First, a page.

At Tuesday's late news huddle, I was glancing at the list of obituaries on the front page and noticed Jerome Liebling's name. "Is that Jerome Liebling the photographer?," I asked, and others said yes, and that he was state Rep. Tina Liebling's father.
That was news to me. Liebling was one of Minnesota's most important and influential artists for years, a notable mid-20th century photographer whose work is in all the major U.S. museums and who was widely published. I didn't know he was still living, honestly, or that he was Tina's father.
He died July 27 at age 87 in Amherst, Mass.
As the obituary says, in 1949 he established the film and photography department at the University of Minnesota, and "he inspired generations of students with his humanitarian vision expressed through the media of photography and film."
Liebling was part of the Photo League documentary movement in New York in the '40s and he brought that straight-forward, unflinching approach to his photo work in Minnesota. His images of working-class people and places in Minneapolis and around the state remain some of Minnesota's defining images.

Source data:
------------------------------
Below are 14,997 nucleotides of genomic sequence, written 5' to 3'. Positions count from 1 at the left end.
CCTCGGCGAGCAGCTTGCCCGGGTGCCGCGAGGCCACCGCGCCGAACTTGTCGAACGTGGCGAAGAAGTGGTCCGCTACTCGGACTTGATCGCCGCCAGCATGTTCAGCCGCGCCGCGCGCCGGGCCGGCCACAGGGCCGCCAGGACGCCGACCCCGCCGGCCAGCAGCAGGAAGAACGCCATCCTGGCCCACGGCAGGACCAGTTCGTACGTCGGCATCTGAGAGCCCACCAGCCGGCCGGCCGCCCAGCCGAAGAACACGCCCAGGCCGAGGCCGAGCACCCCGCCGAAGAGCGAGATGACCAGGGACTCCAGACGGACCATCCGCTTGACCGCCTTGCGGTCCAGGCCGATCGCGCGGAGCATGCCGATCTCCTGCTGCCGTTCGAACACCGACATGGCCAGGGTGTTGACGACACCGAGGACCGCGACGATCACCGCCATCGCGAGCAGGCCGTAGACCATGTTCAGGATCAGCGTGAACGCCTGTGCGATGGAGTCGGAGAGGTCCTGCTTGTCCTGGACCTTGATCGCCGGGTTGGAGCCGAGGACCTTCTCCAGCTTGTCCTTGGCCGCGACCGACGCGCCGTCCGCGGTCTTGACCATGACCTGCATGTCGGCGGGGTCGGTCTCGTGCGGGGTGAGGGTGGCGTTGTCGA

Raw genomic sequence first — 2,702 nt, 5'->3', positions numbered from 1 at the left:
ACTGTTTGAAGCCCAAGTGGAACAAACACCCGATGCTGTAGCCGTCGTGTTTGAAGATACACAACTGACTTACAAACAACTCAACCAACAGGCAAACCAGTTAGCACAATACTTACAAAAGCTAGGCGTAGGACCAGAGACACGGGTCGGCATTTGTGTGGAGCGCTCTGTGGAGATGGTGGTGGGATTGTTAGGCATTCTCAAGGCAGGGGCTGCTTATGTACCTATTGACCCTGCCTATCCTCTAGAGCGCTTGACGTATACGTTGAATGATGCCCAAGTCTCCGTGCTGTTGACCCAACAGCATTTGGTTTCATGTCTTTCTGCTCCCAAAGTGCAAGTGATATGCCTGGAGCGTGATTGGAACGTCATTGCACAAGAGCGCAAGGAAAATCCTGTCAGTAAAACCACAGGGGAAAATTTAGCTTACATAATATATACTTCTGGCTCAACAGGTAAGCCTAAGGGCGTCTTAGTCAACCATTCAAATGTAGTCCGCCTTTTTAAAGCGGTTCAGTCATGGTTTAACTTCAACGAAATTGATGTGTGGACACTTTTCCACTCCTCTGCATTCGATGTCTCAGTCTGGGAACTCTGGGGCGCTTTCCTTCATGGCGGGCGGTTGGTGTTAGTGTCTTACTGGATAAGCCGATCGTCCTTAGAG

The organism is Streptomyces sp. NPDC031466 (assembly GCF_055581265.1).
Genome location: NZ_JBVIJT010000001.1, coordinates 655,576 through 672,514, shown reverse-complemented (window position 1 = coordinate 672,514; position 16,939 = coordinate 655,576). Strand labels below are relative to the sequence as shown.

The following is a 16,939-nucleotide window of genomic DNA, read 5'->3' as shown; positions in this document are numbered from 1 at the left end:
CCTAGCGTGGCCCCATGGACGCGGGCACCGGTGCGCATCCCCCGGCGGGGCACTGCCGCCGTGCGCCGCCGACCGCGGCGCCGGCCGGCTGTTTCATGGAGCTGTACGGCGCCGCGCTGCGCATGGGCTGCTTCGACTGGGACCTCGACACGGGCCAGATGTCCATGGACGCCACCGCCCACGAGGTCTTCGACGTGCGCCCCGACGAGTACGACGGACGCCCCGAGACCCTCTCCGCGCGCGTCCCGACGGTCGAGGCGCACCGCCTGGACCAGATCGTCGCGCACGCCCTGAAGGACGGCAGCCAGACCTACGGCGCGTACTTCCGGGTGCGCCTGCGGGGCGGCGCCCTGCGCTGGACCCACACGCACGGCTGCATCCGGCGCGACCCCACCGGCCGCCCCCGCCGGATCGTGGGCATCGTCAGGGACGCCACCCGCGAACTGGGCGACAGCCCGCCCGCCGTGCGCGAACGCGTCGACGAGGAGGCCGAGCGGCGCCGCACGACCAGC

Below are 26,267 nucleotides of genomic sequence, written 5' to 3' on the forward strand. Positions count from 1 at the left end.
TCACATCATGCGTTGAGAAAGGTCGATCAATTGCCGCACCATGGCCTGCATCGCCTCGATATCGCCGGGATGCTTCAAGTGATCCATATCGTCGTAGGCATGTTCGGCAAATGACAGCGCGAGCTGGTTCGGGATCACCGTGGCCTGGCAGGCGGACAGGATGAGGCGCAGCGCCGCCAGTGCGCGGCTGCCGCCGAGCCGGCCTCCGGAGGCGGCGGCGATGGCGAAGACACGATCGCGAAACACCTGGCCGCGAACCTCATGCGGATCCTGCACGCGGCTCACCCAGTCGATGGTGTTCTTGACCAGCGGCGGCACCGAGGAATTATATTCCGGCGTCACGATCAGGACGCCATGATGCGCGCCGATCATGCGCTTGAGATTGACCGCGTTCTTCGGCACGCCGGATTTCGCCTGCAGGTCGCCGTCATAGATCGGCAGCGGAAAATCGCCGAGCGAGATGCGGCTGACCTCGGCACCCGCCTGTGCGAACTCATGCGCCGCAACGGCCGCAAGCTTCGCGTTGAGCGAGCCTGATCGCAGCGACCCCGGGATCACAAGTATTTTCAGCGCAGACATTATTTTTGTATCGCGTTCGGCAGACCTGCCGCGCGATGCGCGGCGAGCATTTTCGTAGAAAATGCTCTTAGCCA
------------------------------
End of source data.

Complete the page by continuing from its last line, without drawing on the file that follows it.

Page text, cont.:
"Throughout his life Liebling had a deep concern for social justice and human rights," the obituary says. That's evident in all his best work. This Liebling quote posted on the Minneapolis Institute of Arts website sums up his approach to photography and documentary filmmaking:
"These days it seems that physical 'truth' can easily be rearranged, rethought, or re-created outright. Any image can be made pristine, all the warts can be removed. But returning to the source of a thing -- the real source -- means the photographer has to watch, dig, listen for voices, sniff the smells, and have many doubts.
"My life in photography has been lived as a skeptic."
That's a perfect expression of what it means to be a photographer and journalist. Based on what I know of his art, Jerome Liebling was both, and a lot more.